And to ensure accurate information is included, Washbish emphasized. While there has been a good effort in the presentation to the consumer, improvements can still be made on the business customer end.
“A lot of the e-tailing presentation has moved over to make the presentation on business-to-business better than what it used to be,” Washbish said.
“But the game is getting it out there [in] 30 minutes or less by finding the right part. And so I think that all of us from a business-to-business [perspective] and those that are running a business [to] consumer [operation], they’ve done a better job at the presentation of the parts, showing the availability. That’s, as Randy said, when your car’s down, I got to get it fixed right now — how fast can that installer get the part? The installer likes to use our business-to-business tools to find the part, find out where we have it and get it ordered.”
And those learnings from the business-to-consumer side have been translating well to the B2B side of things,
Taking learning from the business-to-consumer side and translating them over to the B2B side has been successful, Leimenstoll observed.
“There’s been a good crossover between our business-to-consumer — things that we’ve learned, the information that’s required, the data that we feed out and bringing that over to our business-to-business side is really starting to pay off,” he said. “[On] the business-to-business side, we’re seeing more clicks, it’s going up continuously.”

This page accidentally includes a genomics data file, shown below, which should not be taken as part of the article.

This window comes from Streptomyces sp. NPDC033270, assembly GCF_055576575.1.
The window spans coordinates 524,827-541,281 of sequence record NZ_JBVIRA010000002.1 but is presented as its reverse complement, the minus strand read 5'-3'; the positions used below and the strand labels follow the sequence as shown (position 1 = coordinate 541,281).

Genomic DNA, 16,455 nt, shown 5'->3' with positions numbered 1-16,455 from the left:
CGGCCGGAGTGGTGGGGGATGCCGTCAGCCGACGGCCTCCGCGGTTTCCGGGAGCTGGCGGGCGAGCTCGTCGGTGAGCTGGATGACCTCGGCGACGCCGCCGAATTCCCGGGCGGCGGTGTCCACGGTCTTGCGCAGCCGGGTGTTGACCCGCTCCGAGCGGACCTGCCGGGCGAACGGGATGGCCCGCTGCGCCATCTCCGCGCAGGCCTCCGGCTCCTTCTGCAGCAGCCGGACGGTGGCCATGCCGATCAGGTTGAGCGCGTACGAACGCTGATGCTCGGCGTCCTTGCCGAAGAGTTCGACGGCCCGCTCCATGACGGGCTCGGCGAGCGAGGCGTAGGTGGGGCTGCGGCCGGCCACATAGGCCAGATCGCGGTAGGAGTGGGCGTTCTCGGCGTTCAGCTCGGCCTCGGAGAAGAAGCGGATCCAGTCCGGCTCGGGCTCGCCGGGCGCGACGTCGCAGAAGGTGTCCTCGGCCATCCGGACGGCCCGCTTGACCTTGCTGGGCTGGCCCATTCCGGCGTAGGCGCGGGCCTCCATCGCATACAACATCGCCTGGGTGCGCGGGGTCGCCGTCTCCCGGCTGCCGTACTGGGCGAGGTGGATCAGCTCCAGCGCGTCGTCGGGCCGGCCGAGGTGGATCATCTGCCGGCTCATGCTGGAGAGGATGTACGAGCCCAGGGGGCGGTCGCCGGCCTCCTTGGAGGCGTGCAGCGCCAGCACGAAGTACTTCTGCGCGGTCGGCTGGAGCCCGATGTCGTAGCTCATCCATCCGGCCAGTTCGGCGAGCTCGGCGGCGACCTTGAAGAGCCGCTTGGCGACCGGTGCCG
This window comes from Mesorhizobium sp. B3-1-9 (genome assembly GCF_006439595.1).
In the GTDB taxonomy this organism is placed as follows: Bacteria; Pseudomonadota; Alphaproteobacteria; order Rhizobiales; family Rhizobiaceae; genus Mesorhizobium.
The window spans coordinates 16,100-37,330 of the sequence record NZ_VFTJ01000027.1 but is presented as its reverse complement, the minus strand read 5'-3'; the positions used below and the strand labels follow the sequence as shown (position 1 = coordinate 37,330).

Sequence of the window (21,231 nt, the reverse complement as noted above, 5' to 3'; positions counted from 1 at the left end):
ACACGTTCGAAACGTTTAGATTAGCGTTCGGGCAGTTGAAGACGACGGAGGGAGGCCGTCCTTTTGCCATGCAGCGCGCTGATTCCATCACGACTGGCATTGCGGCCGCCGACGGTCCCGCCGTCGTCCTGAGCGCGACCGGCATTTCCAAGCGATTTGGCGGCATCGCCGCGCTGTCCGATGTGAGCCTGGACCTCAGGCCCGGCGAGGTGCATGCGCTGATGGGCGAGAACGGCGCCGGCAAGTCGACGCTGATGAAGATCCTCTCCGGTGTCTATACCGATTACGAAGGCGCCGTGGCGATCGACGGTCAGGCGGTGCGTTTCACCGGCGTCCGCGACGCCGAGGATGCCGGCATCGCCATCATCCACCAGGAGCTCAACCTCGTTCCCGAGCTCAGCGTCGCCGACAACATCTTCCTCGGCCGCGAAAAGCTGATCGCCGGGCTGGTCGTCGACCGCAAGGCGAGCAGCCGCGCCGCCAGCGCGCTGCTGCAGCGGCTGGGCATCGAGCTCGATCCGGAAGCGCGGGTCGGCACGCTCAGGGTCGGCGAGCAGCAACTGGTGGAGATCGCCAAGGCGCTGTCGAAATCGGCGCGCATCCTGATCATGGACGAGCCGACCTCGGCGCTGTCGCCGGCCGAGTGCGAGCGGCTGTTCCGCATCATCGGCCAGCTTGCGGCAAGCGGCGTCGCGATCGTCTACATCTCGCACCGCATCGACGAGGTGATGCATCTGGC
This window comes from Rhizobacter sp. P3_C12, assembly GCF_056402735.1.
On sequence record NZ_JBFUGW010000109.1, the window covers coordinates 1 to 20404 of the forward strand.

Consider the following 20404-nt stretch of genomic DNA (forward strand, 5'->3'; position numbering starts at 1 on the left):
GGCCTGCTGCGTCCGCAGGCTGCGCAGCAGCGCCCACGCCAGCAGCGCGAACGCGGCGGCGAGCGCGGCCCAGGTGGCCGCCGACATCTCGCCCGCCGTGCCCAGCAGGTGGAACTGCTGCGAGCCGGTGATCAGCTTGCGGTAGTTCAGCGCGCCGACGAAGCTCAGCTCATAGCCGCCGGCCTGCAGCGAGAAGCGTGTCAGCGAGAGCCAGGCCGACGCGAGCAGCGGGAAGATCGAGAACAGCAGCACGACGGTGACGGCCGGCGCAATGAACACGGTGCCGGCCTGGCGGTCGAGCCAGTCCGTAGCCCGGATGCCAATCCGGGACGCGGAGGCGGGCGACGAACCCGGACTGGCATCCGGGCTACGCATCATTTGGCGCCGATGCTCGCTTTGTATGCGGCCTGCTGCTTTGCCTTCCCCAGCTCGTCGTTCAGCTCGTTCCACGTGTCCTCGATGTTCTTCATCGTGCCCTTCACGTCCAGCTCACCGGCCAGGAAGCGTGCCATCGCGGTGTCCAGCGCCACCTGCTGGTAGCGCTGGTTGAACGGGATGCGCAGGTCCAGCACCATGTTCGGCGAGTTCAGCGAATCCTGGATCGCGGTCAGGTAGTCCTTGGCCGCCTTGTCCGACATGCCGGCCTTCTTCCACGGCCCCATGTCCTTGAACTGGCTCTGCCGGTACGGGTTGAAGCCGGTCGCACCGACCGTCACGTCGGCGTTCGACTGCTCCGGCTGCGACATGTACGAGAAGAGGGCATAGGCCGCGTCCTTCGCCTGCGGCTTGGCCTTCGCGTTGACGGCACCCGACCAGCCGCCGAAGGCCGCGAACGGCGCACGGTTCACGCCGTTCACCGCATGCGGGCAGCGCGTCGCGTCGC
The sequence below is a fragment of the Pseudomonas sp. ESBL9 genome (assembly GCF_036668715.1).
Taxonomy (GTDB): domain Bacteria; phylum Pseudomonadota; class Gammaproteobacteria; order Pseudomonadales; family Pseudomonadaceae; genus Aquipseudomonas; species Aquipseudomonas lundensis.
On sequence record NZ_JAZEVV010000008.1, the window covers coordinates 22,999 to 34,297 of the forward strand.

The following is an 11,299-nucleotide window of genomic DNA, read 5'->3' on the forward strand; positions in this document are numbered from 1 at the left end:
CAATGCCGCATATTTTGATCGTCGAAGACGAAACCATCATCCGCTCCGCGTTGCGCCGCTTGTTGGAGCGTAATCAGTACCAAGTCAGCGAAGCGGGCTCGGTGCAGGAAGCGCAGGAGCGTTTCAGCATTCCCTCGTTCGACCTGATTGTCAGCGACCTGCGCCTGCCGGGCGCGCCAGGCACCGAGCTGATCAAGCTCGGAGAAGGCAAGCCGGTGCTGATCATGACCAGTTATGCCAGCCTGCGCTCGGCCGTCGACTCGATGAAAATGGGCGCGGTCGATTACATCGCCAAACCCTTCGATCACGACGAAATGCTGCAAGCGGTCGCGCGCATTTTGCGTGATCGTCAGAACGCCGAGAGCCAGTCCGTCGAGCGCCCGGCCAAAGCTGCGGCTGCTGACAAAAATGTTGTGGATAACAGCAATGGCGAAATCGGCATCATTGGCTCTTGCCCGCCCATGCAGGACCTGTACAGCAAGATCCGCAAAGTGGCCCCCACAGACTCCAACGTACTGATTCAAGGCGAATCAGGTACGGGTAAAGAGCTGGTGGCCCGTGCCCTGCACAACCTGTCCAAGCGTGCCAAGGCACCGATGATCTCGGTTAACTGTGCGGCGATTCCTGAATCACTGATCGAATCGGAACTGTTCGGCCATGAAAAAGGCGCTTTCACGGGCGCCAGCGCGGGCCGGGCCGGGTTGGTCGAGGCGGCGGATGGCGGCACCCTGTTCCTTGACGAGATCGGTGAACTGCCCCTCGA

Leimenstoll described three lanes when it comes to e-tailing. “We start off with the buy-online-pick-up-in-store — there’s a very big value in tracking how much of that business shows up in your stores. They’re out looking — they’re just checking to see if you have it — and they show up in your stores. We’re getting better data all the time on that to see how that’s paying off. And then we’ve ‘buy online, delivered at home,’ ‘buy online, delivered locally.’ And so all of those pieces of the e-tailing are there. Then you got the fulfillment side.”
All three lanes offer teaching opportunities to make your business better and stronger, he added.
“The challenge for us is to put the right amount of the products and the correct products in striking distance of the installers in a cost-efficient manner.”
Better support in a new normal
Automotive aftermarket distributors are looking for help on many issues from their supplier partners. Those providing that help are providing “tremendous value,” said Mauro Cifelli, president and CEO of Groupe Del Vasto.
While suppliers might be seeing a return to normal on their end of things, he pointed out at AIA Canada’s National Conference that ‘normal’ may mean one thing for suppliers but there’s a ‘new normal’ distributors are facing.
“In our case as the distributor, what that means is we are compensating for all of the volatility that’s in our supply chain,” he said at during the session Focus on the future – Industry leaders’ panel. “Inventories are sky high, our carrying costs are up and we’re trying to manage labour, we’re investing in technology and innovation to try to keep up with it with some of the volatility in the supply chain.”
Without the likelihood of returning to an ‘old normal,’ Cifelli called on suppliers and distributors to work closer together and collaborate more.
“As distributors, we’re going to continue to invest in transforming our business — that’s going to be critical,” Cifelli said.
Jasna Smiljcic, senior director and country leader with Gates Canada, noted that while there’s a lot of competition based on research and development, she wants to see more partnerships at the distribution level.
Change and adapting to change will always be there, she stressed.
Furthermore, if suppliers are wondering how to make themselves more appealing to distributors amid a growth of private brand popularity, Washbish has a simple answer: Provide better support.